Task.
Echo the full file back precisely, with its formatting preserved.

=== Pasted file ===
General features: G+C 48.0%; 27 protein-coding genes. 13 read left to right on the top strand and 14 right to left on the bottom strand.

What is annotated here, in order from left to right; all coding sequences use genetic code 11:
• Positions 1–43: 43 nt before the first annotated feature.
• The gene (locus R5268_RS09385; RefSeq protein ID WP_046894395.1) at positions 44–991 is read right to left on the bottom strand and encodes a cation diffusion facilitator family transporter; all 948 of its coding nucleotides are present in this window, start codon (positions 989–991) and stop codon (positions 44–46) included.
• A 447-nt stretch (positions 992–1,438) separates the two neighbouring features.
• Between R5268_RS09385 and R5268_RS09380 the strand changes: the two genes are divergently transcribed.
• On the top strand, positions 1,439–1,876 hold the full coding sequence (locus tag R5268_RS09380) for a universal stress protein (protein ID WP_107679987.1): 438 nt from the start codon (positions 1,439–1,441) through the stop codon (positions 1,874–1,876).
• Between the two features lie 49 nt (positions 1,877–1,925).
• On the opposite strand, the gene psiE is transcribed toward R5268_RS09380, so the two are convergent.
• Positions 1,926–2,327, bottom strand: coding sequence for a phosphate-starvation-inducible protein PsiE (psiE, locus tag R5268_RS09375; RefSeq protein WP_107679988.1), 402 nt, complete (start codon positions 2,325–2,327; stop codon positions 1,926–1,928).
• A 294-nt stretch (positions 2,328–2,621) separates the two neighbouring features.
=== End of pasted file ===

General features: G+C 48.0%; 27 protein-coding genes. 13 read left to right on the top strand and 14 right to left on the bottom strand.

What is annotated here, in order from left to right; all coding sequences use genetic code 11:
• Positions 1–43: 43 nt before the first annotated feature.
• The gene (locus R5268_RS09385; RefSeq protein ID WP_046894395.1) at positions 44–991 is read right to left on the bottom strand and encodes a cation diffusion facilitator family transporter; all 948 of its coding nucleotides are present in this window, start codon (positions 989–991) and stop codon (positions 44–46) included.
• A 447-nt stretch (positions 992–1,438) separates the two neighbouring features.
• Between R5268_RS09385 and R5268_RS09380 the strand changes: the two genes are divergently transcribed.
• On the top strand, positions 1,439–1,876 hold the full coding sequence (locus tag R5268_RS09380) for a universal stress protein (protein ID WP_107679987.1): 438 nt from the start codon (positions 1,439–1,441) through the stop codon (positions 1,874–1,876).
• Between the two features lie 49 nt (positions 1,877–1,925).
• On the opposite strand, the gene psiE is transcribed toward R5268_RS09380, so the two are convergent.
• Positions 1,926–2,327, bottom strand: coding sequence for a phosphate-starvation-inducible protein PsiE (psiE, locus tag R5268_RS09375; RefSeq protein WP_107679988.1), 402 nt, complete (start codon positions 2,325–2,327; stop codon positions 1,926–1,928).
• A 294-nt stretch (positions 2,328–2,621) separates the two neighbouring features.